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How do you cut foamboard?

Thorondor

Active member
#1
Simple question, really. I just can't seem to cut foamboard without it ending up jagged and ripped on the edges. It doesn't matter how sharp my knife is or how many strokes I use to go all the way through. Can somebody please give me a flippin' idea of what I am missing? I particularly can't do curves.
 

FDS

Well-known member
#2
Curves need you to use the point of a finer bladed knife. I like Xacto type knives, I change my blade every sheet. You also shouldn’t try to drive the knife through in one go, it’s a series of light strokes, letting the blade do the work. I freehand my curves, holding the knife like a pen.
Everyone has a preference with knives and techniques for cutting. Practice and a quality knife that is the right shape is the thing.
 

skymaster

Well-known member
#3
there is no right or wrong way of cutting foam board. some times the foam board comes with a cheap paper coating that no matter how sharp your blade is, it just drags I use dollar tree box cutter and use fine grade sand paper to resharpen it. if your cuts come out jagged no big deal use sandpaper to smooth it out. on curves i use a board pin to make punktures along the round corners and then dragg the pin over them to cut. you can actually cut all the way to the bottom of the foamboard with the tip of the pin, once cut use the sand paper to smooth it out.
 

Merv

Well-known member
#4
As others have said, a sharp blade is critical to a clean cut. I use utility blades with a handle, which gives me far more control over the blade. Try holding the blade at more of an angle, 50-60 degrees from perpendicular.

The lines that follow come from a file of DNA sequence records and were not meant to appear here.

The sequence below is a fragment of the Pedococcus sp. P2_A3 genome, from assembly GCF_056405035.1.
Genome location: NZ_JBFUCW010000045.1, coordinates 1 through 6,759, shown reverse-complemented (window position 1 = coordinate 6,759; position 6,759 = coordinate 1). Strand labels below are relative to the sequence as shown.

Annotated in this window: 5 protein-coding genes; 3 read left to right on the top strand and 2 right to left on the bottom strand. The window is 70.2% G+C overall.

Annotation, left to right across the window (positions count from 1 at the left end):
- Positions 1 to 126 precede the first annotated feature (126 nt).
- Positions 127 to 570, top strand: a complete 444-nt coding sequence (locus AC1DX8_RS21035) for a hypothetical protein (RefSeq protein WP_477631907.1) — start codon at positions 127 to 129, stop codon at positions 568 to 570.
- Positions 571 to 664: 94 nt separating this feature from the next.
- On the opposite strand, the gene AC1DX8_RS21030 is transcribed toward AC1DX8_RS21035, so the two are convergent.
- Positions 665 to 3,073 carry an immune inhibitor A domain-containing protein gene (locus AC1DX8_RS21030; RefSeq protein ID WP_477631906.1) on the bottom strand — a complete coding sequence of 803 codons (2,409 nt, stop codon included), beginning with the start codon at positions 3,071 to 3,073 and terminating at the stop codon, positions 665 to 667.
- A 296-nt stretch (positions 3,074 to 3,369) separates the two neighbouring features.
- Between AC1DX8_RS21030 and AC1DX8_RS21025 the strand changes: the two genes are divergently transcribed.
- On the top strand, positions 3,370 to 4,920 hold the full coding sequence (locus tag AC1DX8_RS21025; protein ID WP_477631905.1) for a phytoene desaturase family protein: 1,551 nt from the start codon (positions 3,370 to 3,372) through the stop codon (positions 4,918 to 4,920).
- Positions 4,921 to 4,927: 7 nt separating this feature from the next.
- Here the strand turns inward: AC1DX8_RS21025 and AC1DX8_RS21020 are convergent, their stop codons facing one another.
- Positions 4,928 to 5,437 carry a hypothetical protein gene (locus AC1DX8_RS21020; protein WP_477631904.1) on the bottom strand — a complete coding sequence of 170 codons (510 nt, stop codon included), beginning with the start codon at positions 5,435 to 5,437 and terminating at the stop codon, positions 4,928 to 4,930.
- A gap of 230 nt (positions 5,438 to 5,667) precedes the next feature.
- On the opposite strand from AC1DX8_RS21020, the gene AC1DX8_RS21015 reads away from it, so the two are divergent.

In this picture, they are making a 90 degree cut, but notice the angle, it’s about 60 degrees from perpendicular.

1579656583779.jpg
 

Thorondor

Active member
#5
As others have said, a sharp blade is critical to a clean cut. I use utility blades with a handle, which gives me far more control over the blade. Try holding the blade at more of an angle, 50-60 degrees from perpendicular.

In this picture, they are making a 90 degree cut, but notice the angle, it’s about 60 degrees from perpendicular.

View attachment 155388
That is exactly what I do. Maybe I should get blades from Hobby Lobby instead of Dollar Tree?
 

Merv

Well-known member
#6
That is exactly what I do. Maybe I should get blades from Hobby Lobby instead of Dollar Tree?
I get mine from the lumber yard, hardware store or a big box like Lowe’s, 100 for $5-6 or so.